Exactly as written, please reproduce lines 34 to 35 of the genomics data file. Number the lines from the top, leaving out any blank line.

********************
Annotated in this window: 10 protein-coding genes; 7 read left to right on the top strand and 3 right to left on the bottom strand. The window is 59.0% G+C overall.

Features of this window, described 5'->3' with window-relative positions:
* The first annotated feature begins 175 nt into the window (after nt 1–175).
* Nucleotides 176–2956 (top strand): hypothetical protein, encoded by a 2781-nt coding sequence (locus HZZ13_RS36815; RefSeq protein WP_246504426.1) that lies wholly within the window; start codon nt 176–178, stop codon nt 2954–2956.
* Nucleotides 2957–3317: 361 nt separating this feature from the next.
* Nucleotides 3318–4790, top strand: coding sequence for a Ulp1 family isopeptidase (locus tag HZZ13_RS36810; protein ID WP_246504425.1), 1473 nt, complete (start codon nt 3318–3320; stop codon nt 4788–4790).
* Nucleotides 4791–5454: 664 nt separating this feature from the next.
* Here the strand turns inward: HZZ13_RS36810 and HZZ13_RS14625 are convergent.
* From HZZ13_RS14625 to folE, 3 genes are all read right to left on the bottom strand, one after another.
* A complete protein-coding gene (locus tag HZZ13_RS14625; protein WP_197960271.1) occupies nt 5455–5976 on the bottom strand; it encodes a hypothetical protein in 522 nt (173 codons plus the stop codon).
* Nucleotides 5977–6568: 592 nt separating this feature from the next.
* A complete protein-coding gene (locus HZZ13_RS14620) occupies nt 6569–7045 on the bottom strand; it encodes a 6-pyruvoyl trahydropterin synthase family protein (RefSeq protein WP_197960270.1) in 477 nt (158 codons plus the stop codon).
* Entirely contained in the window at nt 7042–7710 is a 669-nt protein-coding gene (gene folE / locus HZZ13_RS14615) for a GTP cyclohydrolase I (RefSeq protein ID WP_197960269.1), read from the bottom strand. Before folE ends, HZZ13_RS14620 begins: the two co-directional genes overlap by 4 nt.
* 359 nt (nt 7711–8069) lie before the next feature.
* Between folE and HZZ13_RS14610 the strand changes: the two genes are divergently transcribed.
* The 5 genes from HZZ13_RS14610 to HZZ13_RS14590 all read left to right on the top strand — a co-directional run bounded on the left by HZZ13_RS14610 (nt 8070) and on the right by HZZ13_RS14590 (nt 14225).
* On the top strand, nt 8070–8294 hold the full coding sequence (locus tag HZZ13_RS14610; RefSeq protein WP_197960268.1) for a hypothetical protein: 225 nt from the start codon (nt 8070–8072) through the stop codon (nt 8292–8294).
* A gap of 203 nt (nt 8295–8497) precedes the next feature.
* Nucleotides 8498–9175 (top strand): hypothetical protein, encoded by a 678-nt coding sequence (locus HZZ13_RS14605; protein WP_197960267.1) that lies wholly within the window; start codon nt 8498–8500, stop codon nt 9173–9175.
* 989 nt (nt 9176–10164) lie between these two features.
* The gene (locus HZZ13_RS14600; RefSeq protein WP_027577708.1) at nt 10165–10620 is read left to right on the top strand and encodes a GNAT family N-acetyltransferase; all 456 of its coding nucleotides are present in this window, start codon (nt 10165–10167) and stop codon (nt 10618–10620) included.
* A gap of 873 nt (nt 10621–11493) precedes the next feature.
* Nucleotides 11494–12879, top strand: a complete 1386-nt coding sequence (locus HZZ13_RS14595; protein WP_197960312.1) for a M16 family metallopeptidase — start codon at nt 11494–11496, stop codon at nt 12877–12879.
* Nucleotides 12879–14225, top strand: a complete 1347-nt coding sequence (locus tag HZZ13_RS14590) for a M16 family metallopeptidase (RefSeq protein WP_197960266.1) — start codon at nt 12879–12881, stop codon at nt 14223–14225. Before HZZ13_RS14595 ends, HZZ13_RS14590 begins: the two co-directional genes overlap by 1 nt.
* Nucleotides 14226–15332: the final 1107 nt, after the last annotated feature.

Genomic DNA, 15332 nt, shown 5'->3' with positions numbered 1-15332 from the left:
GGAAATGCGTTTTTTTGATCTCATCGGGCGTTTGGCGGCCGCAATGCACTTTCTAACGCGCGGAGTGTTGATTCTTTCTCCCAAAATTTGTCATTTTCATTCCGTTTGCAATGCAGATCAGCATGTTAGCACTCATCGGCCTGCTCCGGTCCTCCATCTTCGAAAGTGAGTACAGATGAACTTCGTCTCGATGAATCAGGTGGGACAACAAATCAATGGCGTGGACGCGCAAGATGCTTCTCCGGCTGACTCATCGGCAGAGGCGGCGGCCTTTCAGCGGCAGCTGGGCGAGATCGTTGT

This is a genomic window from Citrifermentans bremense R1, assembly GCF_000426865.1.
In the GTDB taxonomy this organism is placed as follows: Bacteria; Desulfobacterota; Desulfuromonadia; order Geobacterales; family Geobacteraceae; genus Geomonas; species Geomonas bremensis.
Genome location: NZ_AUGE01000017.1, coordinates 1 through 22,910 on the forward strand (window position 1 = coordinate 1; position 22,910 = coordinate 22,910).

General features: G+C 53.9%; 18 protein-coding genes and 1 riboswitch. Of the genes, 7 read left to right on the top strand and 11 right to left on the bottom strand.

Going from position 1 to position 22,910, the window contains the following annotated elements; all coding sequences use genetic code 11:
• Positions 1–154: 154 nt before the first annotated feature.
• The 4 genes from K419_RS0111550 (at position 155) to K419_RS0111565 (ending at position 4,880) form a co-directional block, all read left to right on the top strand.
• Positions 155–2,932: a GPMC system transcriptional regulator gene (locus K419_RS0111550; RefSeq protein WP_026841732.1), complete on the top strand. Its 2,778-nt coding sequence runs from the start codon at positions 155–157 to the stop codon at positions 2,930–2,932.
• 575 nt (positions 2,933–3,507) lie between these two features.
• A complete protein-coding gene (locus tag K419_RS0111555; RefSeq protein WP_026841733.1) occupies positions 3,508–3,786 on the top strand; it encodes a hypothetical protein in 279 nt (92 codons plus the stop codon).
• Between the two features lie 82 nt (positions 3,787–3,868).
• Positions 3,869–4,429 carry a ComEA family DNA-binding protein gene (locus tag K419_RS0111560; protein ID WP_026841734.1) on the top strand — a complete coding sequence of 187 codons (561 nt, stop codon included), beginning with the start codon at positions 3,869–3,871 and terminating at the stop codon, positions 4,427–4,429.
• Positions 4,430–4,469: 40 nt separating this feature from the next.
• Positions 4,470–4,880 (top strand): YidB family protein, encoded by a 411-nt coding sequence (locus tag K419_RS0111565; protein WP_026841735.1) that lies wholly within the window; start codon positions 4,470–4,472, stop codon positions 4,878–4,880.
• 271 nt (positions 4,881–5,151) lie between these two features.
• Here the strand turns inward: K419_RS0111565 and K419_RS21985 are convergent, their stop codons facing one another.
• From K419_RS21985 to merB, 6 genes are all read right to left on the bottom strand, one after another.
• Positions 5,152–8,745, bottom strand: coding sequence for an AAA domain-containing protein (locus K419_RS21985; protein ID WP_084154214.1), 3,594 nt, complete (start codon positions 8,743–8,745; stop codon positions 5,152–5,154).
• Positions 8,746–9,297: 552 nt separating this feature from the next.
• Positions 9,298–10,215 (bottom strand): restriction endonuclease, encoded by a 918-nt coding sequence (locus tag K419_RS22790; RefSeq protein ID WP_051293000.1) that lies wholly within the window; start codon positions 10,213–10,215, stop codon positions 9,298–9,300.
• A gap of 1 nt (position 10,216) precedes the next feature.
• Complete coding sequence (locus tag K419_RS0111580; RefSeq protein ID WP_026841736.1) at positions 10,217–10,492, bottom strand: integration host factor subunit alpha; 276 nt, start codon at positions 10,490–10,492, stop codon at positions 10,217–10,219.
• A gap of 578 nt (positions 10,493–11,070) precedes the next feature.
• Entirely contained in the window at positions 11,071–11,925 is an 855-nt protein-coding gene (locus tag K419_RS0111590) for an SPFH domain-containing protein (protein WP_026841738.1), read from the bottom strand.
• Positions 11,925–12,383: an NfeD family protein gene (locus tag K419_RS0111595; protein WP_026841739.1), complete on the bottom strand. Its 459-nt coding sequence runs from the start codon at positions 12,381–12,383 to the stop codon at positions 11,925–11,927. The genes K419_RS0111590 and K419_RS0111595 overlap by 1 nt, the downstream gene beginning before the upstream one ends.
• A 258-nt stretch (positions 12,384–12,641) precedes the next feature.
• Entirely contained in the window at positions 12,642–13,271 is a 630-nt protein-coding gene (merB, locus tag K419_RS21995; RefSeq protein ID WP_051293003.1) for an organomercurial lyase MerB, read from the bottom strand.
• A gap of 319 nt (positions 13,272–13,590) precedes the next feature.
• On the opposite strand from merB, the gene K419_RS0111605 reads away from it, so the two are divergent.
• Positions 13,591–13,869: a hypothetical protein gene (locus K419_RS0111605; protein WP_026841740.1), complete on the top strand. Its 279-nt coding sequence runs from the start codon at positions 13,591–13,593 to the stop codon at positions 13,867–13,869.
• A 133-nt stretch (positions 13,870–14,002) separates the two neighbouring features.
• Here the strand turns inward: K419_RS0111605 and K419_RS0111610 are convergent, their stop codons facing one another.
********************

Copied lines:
• The 4 genes from K419_RS0111550 (at position 155) to K419_RS0111565 (ending at position 4,880) form a co-directional block, all read left to right on the top strand.
• Positions 155–2,932: a GPMC system transcriptional regulator gene (locus K419_RS0111550; RefSeq protein WP_026841732.1), complete on the top strand. Its 2,778-nt coding sequence runs from the start codon at positions 155–157 to the stop codon at positions 2,930–2,932.